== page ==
In December 2012, the Center was awarded a grant from the Windham Area Women and Girls Fund of the Community Foundation of Eastern Connecticut. The project, titled Dialogic Reading for Multi-Lingual Families, is designed to help address the fund's objective to advance economic security and foster positive engagement for women and girls under age 18. The project has two main goals:
Goal One: Promote reading to children in their native language as a method of ensuring first language proficiency
Research indicates that children who master their first language can easily translate those skills to English. Ensuring that children are read to in their native language by their mothers, grandmothers, aunts, and older sisters and cousins helps to continue develop their language and literacy skills in their native language.
Goal Two: Train women and girls who have caregiving responsibilities in dialogic reading strategies
Research indicates that children learn most from books when they are actively engaged and involved in the reading. In dialogic reading, the adult “helps the child become the teller of the story” (Whitehurst, 1992) by asking guided questions, listening to children’s responses, and helping the child to expand on her answer. Dialogic reading has been shown to improve children’s oral language skills and understanding of written language, which impacts their academic and economic success later on.
The Center offered multi-lingual families, including high school students, the opportunity to participate in training sessions. Dr. Ann Anderberg, a bilingual associate professor of edcuation and expert on supporting English Language Learners, will led sessions on dialogic reading and supporting dual language learners. All participating families received children's books to keep in both English and their first language, as well as a certificate of completion from the School of Continuing Education.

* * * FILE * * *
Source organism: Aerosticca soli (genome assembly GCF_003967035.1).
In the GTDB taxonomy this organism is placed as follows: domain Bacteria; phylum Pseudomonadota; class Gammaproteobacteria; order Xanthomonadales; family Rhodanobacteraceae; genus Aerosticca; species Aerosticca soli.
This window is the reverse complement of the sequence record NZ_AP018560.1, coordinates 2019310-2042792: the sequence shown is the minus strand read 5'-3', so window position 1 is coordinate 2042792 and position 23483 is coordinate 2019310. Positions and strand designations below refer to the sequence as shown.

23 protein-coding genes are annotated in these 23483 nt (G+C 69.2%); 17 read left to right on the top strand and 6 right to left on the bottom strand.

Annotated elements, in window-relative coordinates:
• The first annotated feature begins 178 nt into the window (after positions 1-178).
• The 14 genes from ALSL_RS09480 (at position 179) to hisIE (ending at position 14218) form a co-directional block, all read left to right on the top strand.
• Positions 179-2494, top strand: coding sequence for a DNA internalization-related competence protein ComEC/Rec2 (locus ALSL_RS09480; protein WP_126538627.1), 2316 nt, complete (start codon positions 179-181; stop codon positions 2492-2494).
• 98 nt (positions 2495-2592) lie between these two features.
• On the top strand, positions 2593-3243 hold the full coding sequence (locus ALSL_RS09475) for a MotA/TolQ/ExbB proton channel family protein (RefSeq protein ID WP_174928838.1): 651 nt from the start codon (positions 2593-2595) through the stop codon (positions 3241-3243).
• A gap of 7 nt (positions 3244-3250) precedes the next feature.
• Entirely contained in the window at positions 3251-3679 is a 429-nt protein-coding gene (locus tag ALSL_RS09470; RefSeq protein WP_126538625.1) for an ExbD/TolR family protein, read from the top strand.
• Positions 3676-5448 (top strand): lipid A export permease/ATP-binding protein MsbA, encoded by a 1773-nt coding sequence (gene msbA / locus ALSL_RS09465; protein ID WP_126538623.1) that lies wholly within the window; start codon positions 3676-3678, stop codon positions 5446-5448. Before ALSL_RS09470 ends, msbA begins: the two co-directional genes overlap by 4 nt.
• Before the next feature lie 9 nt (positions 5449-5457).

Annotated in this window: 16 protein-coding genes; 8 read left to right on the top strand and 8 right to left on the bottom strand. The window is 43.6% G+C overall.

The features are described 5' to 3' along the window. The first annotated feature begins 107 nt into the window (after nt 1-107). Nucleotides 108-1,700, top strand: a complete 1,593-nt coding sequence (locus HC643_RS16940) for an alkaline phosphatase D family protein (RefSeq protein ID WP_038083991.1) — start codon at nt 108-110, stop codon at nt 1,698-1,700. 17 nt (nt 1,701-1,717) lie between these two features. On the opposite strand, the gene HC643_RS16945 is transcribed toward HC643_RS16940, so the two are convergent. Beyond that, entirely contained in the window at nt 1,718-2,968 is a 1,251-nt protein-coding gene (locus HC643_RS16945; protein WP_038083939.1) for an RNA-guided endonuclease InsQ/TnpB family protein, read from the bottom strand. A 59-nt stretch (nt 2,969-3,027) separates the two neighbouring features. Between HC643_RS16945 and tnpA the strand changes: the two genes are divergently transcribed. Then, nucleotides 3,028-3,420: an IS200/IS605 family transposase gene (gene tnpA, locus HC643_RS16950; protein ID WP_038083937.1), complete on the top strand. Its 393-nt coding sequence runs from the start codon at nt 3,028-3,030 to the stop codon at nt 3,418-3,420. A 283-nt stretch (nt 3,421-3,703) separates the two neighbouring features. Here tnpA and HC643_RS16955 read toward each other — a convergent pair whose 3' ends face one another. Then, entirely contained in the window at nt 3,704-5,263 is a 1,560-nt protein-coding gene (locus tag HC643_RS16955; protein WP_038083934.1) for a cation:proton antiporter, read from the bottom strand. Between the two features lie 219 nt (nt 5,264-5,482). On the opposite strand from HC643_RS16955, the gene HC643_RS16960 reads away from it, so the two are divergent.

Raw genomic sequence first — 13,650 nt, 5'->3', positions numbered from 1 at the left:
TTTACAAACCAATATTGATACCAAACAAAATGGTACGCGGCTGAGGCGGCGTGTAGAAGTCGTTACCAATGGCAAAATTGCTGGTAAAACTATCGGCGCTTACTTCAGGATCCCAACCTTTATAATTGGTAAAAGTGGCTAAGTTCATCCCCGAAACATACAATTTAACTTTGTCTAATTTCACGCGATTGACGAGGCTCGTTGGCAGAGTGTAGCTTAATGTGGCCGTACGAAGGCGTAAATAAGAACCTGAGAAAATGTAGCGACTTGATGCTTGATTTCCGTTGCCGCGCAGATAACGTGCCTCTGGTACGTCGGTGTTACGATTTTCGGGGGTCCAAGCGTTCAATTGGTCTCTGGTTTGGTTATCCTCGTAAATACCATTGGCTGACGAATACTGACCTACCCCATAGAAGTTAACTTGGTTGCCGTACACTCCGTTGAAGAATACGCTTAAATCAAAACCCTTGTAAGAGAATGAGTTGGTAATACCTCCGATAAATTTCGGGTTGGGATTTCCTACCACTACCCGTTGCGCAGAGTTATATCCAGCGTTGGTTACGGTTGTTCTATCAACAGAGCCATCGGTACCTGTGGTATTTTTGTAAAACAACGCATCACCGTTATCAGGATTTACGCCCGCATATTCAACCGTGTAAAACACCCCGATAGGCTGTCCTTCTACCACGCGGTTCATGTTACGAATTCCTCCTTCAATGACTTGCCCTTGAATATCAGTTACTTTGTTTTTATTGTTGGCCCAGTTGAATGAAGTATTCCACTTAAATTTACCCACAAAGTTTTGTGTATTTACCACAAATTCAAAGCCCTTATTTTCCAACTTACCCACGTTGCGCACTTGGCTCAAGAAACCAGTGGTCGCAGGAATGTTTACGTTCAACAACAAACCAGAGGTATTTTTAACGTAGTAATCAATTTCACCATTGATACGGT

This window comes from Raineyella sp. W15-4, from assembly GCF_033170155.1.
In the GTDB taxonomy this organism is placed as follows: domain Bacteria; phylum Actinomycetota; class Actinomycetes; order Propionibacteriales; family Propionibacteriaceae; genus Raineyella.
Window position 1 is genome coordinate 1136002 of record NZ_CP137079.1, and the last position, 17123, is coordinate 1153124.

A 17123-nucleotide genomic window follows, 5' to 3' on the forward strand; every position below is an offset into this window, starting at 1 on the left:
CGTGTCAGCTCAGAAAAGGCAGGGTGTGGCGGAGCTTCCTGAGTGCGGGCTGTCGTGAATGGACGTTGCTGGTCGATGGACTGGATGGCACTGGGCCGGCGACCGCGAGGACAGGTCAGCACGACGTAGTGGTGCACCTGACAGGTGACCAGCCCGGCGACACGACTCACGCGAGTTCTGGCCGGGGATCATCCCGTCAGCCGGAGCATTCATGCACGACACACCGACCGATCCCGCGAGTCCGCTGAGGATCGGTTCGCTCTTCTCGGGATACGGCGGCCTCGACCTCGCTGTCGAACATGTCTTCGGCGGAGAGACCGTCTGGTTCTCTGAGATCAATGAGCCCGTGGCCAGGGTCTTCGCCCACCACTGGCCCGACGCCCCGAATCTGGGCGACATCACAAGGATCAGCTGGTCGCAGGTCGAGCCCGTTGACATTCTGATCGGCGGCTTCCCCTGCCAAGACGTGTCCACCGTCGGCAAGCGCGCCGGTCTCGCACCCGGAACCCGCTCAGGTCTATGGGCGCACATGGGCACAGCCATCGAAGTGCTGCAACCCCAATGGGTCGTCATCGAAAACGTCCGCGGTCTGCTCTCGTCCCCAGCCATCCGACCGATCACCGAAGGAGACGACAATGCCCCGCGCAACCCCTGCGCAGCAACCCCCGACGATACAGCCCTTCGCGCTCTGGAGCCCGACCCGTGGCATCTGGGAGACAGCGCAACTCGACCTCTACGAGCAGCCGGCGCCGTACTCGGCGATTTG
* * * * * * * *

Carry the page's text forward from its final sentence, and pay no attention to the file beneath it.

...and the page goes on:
Family Reading Time / La hora de lectura en familia Videos
Interested families were videotaped reading to their children in English and/or their first language. The edited videos have been turned into brief public service announcements that are being aired on local television stations to demonstrate the dialogic reading method in English and other languages. Finished videos are available for local early learning programs to share with families and use in parent education programs. Videos are also available on-line.
Dr. Ann Anderberg, Principal Investigator
Julia DeLapp, Project Coordinator and Producer
Dr. Carol Williams and Dr. Indira Petosky, Continuing Education and Recruitment Liaisons
Niloufar Rezai, CFDRC Liaison
For more information, contact Julia DeLapp, CECE Program Coordinator, at 860/465-0687.
Whitehurst, G. (1992). Dialogic Reading: An effective way to read to preschoolers.
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